Pro-Turkey Syria rebels accept Idlib deal, albeit cautiously

The National Liberation Front have announced their ‘full cooperation with our Turkish ally in helping to make a success their efforts to spare civilians from the afflictions of war.’ (AFP)
Updated 23 September 2018
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Pro-Turkey Syria rebels accept Idlib deal, albeit cautiously

  • The National Liberation Front rebel alliance accepts deal reached or Idlib, but says they remain on their guard
  • Syria’s war has killed more than 360,000 people and displaced millions from their homes since erupting in 2011
BEIRUT: Pro-Turkey rebels have cautiously accepted a Moscow-Ankara deal to prevent a Russia-backed regime attack on Syria’s last major opposition bastion of Idlib, while a small militant group has rejected it.
The dominant force in the northwestern region bordering Turkey, the Hayat Tahrir Al-Sham (HTS) alliance led by militants of Syria’s former Al-Qaeda affiliate, had on Sunday however still not responded.
Late Saturday, the National Liberation Front (NLF) rebel alliance in a statement accepted the deal reached on Monday for Idlib, but said they remained on their guard.
They announced “our full cooperation with our Turkish ally in helping to make a success their efforts to spare civilians from the afflictions of war.”
“But we will stay alert to any betrayal by the Russians, the regime or the Iranians,” the NLF warned, fearing the agreement to be “temporary.”
“We will not abandon our weapons, our land or our revolution” against the Russia- and Iran-backed forces of President Bashar Assad, the rebels said.
Also on Saturday, in a statement circulated on social media, the Al-Qaeda-linked Hurras Al-Deen rejected the agreement reached in the Russian resort of Sochi.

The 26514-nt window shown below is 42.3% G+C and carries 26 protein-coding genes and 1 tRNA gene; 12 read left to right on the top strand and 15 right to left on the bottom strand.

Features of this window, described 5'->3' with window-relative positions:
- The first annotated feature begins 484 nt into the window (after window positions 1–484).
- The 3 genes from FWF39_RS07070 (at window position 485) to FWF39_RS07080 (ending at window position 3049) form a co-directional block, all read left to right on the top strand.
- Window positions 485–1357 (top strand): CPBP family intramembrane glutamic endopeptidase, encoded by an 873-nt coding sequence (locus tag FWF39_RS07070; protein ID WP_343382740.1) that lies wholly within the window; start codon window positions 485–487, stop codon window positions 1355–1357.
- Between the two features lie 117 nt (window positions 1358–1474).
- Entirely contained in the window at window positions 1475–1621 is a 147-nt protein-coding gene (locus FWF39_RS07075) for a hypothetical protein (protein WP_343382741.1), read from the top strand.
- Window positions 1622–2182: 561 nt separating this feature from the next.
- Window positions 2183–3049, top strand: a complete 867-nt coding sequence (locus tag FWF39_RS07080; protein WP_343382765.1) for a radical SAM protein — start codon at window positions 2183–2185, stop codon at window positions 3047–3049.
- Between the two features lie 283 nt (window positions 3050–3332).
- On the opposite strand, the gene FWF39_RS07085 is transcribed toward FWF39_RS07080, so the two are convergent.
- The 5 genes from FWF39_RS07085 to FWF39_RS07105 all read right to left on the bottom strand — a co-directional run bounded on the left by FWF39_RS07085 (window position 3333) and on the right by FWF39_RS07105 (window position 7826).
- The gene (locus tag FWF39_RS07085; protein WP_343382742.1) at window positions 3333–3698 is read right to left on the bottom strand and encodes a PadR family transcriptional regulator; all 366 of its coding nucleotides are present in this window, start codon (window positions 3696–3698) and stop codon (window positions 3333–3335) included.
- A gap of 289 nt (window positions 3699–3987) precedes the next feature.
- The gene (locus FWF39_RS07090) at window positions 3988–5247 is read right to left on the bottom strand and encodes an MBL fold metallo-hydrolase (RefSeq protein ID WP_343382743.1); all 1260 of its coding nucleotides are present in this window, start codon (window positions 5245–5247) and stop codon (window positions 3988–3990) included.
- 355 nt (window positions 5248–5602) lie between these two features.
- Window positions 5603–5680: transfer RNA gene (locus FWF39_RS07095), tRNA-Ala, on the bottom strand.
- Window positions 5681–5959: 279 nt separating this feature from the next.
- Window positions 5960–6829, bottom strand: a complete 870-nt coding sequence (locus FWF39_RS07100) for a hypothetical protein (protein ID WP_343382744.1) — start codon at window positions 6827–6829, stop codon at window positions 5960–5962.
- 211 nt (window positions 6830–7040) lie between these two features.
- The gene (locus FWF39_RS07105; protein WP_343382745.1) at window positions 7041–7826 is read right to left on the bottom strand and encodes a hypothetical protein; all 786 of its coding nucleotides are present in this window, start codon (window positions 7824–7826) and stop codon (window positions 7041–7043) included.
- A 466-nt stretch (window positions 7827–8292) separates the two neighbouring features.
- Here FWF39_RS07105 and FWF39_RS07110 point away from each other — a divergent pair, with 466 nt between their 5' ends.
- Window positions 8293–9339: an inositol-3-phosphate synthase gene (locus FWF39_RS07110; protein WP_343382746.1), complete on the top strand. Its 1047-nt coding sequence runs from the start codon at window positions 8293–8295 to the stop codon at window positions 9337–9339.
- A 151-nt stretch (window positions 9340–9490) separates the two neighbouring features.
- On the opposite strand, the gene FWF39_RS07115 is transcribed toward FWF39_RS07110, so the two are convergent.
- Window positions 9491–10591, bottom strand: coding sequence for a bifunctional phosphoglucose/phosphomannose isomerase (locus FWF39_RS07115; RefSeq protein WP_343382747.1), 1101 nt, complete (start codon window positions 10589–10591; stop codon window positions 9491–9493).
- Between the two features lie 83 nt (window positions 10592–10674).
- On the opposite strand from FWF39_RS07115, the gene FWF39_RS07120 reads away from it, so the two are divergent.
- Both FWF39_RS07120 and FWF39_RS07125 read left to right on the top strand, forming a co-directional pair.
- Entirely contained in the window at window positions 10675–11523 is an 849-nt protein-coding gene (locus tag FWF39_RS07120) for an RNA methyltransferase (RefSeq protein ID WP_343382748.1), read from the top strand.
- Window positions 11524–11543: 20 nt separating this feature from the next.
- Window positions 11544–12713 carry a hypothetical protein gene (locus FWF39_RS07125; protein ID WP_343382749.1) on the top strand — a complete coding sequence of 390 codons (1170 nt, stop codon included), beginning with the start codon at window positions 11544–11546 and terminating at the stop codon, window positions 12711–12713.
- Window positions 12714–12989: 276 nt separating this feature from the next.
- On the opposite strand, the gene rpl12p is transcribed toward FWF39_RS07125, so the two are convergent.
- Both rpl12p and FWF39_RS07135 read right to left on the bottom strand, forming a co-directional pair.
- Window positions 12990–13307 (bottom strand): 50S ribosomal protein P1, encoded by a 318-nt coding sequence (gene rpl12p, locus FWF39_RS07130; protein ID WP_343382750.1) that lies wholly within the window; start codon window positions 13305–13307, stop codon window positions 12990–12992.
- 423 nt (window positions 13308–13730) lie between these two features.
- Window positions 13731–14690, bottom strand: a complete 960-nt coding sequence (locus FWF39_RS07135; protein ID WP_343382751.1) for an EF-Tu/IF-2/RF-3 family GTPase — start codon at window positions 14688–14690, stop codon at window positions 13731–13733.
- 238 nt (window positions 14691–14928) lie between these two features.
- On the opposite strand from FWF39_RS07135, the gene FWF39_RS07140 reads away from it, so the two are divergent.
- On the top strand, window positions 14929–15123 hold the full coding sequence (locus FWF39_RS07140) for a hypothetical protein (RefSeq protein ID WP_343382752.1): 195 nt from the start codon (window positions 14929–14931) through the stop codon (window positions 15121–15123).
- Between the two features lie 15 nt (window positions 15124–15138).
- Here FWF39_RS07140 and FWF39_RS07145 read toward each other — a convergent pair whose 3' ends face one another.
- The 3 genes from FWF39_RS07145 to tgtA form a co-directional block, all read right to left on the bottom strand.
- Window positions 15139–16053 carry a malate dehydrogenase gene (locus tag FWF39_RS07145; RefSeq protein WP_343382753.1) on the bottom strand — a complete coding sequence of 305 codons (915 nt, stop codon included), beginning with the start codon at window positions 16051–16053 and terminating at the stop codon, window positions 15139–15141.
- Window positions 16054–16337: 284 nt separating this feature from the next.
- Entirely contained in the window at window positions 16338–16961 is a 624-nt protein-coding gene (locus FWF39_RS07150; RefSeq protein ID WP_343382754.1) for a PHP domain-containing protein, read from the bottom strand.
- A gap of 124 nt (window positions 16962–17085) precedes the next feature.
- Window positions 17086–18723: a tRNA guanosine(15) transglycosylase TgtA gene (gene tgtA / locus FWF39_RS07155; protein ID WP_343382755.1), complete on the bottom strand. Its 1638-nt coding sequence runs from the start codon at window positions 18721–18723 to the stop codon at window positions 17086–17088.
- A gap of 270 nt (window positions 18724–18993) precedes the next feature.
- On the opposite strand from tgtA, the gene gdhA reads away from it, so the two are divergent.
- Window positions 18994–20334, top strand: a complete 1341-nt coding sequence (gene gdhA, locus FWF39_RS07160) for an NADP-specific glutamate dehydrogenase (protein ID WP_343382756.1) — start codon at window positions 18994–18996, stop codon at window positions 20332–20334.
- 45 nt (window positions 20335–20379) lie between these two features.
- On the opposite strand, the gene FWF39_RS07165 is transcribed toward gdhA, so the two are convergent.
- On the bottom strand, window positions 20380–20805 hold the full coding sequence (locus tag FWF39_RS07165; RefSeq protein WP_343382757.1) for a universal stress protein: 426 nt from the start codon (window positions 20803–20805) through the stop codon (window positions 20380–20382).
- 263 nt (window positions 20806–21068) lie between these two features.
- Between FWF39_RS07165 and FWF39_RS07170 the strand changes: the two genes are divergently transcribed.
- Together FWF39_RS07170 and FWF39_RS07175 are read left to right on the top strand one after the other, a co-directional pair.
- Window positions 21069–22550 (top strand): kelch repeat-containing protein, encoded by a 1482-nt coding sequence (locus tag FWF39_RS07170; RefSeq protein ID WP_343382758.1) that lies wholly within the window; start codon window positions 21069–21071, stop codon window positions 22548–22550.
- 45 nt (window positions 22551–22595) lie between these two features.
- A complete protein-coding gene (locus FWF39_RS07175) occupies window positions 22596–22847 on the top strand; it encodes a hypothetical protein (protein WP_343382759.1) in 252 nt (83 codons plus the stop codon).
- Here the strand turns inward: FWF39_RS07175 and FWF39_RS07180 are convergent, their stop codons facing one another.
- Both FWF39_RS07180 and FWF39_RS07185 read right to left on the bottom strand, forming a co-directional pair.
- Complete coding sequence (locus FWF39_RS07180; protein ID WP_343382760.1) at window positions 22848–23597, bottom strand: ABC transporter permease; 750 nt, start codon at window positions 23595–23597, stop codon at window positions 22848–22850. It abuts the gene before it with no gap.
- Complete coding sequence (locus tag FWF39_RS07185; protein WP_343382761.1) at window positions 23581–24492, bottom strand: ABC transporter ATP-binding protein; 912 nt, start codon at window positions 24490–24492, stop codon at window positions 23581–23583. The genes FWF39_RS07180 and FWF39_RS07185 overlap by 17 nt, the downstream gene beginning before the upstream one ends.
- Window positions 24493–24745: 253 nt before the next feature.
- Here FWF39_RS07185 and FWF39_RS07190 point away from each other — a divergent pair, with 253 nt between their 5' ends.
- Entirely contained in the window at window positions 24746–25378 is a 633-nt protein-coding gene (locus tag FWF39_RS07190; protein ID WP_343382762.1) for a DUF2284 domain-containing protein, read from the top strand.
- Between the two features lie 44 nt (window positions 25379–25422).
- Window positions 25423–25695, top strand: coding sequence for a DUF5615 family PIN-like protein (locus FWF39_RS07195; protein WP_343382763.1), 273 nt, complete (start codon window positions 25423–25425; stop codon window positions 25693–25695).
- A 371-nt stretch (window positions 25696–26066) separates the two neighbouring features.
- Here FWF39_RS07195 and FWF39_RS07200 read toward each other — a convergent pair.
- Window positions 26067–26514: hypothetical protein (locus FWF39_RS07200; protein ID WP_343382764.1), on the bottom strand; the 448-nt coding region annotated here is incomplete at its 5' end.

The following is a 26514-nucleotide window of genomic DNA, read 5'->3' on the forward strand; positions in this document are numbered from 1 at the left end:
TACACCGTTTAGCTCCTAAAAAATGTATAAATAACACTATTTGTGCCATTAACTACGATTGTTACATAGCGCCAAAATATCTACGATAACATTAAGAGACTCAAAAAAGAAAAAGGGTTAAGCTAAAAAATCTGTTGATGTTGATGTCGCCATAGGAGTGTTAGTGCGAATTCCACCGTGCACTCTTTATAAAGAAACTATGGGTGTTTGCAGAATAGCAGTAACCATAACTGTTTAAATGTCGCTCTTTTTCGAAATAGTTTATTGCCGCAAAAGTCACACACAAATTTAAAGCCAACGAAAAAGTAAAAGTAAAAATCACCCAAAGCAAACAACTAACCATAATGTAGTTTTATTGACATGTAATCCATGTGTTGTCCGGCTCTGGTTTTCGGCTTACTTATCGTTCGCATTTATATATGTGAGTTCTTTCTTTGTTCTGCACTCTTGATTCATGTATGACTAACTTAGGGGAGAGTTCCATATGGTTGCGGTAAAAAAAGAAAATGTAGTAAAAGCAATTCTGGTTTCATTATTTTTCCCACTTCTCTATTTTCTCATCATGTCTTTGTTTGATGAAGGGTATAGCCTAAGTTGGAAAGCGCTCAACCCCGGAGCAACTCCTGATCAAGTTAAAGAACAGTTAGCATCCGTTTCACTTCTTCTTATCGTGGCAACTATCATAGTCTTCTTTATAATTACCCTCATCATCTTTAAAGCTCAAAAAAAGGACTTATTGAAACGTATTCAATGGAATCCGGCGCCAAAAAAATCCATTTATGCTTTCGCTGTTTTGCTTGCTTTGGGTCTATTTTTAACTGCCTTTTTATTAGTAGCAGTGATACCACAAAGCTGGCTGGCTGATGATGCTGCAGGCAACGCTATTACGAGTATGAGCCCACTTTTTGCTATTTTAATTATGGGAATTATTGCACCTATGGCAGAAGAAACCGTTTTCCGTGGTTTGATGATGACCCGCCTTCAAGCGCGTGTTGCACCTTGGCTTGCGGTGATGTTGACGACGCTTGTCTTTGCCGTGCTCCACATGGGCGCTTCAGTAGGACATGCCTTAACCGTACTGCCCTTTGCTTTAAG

“We at the Hurras Al-Deen organization again announce our rejection of these conspiracies,” it said.
Monday’s agreement provides for a U-shaped buffer zone 15 to 20 kilometers (9 to 12 miles) wide to be set up around Idlib.
Under the deal, all factions in the planned demilitarized zone must hand over their heavy weapons by October 10, and radical groups must withdraw by October 15.
Both the extremist Hurras Al-Deen and NLF rebels are present inside this planned buffer area, the Syrian Observatory for Human Rights says.
But the dominant HTS alliance is also widely present, according to the Britain-based monitor.
The militant-led group — which controls more than half of the Idlib region — has not officially responded to the agreement.
But its propaganda agency Ebaa has cast doubt on Turkey’s motivations.
In August, HTS leader Abu Mohamed Al-Jolani warned opposition factions in Idlib against handing over their weapons.
Syria’s war has killed more than 360,000 people and displaced millions from their homes since erupting in 2011 with the brutal repression of anti-Assad protests.


US to send 1,000 additional troops to the Middle East

Updated 41 min 23 sec ago
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US to send 1,000 additional troops to the Middle East

DUBAI/WASHINGTON: Acting US Defense Secretary Patrick Shanahan announced on Monday the deployment of about 1,000 more troops to the Middle East for what he said were “defensive purposes,” citing concerns about a threat from Iran.
“The recent Iranian attacks validate the reliable, credible intelligence we have received on hostile behavior by Iranian forces and their proxy groups that threaten United States personnel and interests across the region,” Shanahan said in a statement.
Reuters first reported plans to send US additional troops to the Middle East earlier on Monday.
Fears of a confrontation between Iran and the United States have mounted since last Thursday when two oil tankers were attacked, more than a year after President Donald Trump announced Washington was withdrawing from a 2015 nuclear deal.
Iran said on Monday it would soon breach limits on how much enriched uranium it can stockpile under the deal, which a White House National Security Council spokesman said amounted to “nuclear blackmail.”